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General Introduction

Those who have an understanding of math and a head for figures, along with an eye for detail and accuracy might find employment as a bookkeeper a perfect fit for your skillset and personality.  Bookkeepers are important cogs in any work environment. They keep close track of all of a company’s accounts, record its daily financial transactions, and that includes using software like QuickBooks or Account Edge Pro to track entries, edits, and credits.

Technology is taking its toll on the profession, and the Bureau of Labor Statistics projected a negative 8 percent growth in a 10 year period from 2014 to 2024. That can be disconcerting to prospective bookkeepers, but it shouldn’t be.  According to Select One LLC.com, accounts payable and receivable clerks, a.k.a. bookkeepers, are still in high demand, and big businesses need them to make sure their invoices and outlays are paid on time. Another plus: Someone with bookkeeping skills can seamlessly transition into higher paying accounting positions, where the work is more focused on different departments, or silos, within a company structure. That transition, however, may require additional education and at least an associate’s or bachelor’s degree.

Salary information

It should be noted that the BLS lumps bookkeepers and accounting clerks together, but the jobs are not the same. There are clear differences between the two; most noticeably, bookkeepers record transactions company-wide, while accounting clerks generally are focused on specific departments. According to the latest (May 2016) statistics on bookkeeper compensation, as provided by the BLS, the median salary is $38,390, with a salary range of $23,880-$59,630. Salary.com reports slightly different, but more recent numbers. As of April 2017, a median annual bookkeeper salary is $39,914, with a range of $35,223-$44,620. Of course, the range always depends on several factors, including trends in the overall U.S. economy, a specific company salary structure, and often where the organization is located. Example: high concentrations of jobs of better paying jobs may be found in large metropolitan areas that are financial centers, such as New York City, Washington D.C. or San Francisco.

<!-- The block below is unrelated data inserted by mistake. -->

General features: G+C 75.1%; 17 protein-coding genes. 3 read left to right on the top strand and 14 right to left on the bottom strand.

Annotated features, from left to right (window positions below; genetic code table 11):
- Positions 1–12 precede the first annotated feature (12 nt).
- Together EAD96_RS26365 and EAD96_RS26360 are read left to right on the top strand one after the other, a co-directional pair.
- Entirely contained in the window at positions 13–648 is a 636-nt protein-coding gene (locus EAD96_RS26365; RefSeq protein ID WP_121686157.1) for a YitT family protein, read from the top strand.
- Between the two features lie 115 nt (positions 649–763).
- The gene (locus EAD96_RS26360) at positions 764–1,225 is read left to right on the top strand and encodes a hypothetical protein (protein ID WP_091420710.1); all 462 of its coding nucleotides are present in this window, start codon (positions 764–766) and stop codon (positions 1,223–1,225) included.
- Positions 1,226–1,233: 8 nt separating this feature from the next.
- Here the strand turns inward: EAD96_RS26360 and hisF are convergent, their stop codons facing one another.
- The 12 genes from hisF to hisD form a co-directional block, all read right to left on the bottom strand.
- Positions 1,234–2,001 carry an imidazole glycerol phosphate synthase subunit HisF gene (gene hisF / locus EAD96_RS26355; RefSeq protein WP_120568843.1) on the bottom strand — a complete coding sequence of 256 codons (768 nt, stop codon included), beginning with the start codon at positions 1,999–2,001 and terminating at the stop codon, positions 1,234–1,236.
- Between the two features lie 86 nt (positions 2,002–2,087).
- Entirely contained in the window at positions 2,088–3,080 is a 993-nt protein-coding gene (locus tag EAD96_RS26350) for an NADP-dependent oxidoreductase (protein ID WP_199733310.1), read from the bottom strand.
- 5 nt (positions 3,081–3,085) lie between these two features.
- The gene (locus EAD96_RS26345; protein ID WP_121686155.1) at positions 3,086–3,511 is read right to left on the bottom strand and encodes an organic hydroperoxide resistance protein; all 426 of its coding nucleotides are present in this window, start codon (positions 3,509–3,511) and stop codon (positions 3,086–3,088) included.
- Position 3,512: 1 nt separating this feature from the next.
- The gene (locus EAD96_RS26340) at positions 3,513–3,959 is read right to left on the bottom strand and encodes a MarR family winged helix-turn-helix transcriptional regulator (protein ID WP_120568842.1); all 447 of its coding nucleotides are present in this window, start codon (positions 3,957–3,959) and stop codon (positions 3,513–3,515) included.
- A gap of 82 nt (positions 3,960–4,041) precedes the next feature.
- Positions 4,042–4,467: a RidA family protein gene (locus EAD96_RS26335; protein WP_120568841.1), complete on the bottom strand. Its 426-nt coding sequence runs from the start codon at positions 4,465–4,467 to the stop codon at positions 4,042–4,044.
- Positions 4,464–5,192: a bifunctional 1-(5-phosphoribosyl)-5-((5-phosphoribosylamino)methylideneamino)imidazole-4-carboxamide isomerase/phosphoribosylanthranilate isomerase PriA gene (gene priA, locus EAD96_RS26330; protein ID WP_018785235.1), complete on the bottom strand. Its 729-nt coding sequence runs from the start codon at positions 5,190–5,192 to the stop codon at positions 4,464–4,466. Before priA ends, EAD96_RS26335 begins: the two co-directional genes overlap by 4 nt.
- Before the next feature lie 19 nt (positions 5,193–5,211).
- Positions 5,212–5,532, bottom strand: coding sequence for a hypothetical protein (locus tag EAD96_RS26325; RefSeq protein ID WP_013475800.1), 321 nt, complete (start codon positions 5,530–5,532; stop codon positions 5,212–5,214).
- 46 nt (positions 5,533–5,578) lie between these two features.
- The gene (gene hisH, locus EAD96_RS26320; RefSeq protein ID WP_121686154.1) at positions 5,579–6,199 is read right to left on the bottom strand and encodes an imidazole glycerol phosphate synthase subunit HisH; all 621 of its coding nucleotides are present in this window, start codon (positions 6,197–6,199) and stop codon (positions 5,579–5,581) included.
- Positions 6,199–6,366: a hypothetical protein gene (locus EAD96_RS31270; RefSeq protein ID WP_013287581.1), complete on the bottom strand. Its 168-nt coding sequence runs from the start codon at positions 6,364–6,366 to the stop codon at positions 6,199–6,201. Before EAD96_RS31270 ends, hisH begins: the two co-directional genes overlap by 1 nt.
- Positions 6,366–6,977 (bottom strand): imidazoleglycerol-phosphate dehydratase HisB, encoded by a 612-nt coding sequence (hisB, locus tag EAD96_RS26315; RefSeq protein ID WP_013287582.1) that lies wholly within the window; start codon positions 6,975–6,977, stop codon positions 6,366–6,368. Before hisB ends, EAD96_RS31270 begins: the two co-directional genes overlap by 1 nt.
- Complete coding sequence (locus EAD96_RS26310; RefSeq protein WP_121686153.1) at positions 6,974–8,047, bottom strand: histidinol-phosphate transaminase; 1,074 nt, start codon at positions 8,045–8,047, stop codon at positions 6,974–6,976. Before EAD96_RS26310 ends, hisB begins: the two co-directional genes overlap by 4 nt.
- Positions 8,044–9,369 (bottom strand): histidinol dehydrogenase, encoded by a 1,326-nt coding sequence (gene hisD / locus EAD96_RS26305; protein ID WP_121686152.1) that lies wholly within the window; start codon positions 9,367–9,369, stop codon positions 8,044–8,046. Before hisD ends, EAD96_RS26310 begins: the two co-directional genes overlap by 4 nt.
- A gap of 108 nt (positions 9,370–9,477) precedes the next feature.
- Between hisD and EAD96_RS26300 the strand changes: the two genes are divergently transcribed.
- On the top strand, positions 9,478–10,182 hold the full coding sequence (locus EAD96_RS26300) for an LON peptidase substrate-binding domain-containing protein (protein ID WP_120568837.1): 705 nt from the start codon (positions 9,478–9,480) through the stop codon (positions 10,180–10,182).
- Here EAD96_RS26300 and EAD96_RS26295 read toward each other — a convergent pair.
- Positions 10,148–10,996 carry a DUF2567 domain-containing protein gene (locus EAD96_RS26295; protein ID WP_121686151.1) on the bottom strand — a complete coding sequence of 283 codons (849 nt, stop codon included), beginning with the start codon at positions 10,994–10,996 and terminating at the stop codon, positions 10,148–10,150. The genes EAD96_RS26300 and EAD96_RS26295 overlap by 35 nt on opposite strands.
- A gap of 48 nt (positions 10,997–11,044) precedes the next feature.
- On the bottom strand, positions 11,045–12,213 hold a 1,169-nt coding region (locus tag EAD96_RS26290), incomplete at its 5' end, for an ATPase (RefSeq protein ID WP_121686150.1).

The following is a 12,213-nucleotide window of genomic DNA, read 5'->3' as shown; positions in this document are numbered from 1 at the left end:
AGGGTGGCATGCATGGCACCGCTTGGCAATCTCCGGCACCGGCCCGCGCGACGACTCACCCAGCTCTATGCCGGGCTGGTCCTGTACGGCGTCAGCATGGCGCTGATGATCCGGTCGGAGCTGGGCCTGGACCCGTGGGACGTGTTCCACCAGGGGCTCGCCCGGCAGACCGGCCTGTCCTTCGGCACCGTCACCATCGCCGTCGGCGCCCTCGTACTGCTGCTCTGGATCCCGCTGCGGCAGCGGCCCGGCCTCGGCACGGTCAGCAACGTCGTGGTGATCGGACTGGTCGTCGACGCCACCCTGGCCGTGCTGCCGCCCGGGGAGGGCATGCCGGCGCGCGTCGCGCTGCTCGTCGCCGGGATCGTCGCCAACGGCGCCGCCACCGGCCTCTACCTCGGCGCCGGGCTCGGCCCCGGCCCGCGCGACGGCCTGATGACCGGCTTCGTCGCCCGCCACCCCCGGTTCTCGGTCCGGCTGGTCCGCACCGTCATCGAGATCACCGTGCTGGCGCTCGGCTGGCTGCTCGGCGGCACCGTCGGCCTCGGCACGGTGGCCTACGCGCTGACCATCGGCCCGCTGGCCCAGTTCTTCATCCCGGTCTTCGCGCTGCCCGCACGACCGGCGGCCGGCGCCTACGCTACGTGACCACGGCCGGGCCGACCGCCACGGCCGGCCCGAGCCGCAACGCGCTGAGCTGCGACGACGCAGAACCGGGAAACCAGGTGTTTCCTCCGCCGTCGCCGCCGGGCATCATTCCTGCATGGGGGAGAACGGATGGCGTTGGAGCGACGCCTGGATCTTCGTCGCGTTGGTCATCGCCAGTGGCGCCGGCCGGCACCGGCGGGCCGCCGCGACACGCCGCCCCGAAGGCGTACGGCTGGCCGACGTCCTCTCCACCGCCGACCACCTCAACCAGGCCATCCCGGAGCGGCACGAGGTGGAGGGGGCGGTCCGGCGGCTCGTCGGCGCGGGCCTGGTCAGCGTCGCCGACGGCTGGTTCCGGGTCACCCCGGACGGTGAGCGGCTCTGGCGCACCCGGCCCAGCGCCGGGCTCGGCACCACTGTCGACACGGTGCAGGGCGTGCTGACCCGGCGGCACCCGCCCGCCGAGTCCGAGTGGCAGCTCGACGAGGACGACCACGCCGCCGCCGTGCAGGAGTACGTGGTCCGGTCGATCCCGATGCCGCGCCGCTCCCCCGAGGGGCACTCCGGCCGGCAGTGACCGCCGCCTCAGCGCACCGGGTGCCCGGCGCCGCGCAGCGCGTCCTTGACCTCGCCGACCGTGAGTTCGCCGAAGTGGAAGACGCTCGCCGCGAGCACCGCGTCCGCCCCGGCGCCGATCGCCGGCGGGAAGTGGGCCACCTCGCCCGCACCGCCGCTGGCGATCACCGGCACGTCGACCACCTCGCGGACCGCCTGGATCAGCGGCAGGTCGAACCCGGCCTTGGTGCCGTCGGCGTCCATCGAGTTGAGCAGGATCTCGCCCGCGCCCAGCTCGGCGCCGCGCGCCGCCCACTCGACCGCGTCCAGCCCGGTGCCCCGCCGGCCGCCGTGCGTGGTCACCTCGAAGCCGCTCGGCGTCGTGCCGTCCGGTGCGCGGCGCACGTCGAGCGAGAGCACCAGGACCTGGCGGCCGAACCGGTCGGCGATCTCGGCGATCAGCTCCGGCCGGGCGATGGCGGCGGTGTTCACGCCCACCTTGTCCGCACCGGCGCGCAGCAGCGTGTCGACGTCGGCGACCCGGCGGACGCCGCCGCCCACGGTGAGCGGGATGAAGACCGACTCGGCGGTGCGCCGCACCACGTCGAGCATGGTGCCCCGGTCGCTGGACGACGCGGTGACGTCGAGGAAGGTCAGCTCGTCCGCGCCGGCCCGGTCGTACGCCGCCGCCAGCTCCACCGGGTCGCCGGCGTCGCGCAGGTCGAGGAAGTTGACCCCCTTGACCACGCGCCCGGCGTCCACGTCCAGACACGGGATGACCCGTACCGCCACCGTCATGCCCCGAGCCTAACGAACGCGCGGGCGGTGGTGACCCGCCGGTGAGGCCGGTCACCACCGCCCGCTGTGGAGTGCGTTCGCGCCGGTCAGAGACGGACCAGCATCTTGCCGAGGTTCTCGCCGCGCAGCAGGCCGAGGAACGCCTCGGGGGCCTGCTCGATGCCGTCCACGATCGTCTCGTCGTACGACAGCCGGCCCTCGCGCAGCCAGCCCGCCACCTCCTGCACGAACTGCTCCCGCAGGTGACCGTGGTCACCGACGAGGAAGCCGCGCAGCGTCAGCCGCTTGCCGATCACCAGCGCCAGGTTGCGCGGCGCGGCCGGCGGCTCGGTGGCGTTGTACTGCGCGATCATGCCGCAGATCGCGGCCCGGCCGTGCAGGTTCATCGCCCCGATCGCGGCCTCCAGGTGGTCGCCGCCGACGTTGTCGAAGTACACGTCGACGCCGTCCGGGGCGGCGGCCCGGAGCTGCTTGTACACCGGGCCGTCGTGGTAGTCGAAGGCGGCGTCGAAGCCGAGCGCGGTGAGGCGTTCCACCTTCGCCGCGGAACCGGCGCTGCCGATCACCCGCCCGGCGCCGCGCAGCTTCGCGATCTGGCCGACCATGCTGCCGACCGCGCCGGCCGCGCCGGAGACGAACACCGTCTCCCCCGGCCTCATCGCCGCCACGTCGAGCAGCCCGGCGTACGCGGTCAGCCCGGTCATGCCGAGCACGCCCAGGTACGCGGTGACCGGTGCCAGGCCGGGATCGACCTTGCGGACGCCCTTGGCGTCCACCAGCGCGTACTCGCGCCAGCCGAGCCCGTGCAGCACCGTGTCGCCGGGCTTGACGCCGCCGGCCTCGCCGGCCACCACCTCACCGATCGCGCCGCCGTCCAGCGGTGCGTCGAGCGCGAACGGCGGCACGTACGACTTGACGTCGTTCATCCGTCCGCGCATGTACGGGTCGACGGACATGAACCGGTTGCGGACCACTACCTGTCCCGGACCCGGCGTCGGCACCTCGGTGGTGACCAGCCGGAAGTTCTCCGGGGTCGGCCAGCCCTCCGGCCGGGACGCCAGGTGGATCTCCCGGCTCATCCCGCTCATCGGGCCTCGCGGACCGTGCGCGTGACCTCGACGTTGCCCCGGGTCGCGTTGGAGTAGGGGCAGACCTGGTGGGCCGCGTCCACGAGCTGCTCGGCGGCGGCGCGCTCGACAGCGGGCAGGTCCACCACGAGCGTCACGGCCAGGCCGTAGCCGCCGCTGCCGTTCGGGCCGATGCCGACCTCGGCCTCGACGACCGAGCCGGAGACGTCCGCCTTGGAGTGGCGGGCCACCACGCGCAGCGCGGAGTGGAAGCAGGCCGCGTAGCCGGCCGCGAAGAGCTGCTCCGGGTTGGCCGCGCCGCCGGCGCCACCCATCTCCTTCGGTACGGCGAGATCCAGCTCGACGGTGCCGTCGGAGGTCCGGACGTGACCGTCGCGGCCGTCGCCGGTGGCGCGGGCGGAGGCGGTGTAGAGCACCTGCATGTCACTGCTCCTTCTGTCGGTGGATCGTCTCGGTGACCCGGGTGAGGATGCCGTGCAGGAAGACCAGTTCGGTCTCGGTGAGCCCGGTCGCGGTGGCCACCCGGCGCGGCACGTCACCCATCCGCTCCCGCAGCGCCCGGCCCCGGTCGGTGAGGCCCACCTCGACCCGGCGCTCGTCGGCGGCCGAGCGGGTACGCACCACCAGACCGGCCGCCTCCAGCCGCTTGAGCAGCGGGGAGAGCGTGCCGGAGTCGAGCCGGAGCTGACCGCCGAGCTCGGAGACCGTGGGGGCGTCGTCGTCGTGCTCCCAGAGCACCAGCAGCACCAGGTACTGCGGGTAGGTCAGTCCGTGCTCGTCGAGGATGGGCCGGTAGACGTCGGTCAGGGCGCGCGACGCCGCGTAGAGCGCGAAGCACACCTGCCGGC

Skillsets

The image of the lone individual huddled at a desk, late at night underneath a lamp with pencil in hand notating in a large ledger book every financial transaction made by his company is largely a thing of the past with big organizations. Knowledge of computer accounting programs used to track and record the financial transactions and records of a company is a skillset that can find you a job. Having MS-Excel skills are sometimes also required by employers.

In summary, software skills and data entry skills are a must.  After all, bookkeepers must quickly and accurately enter financial data and other information from receipts and bills into databases, spreadsheets, and accounting software. And while software programs handle calculations, bookkeepers will sometimes have to use their own mathematical ability to understand transactions. Familiarity with double-entry bookkeeping procedure is also a skillset that can help bookkeepers work more accurately and, therefore, more efficiently. But most important, having good communication skills (you might have to explain financial matters to clients, meet with executives), being honest, and reliable are keys to success.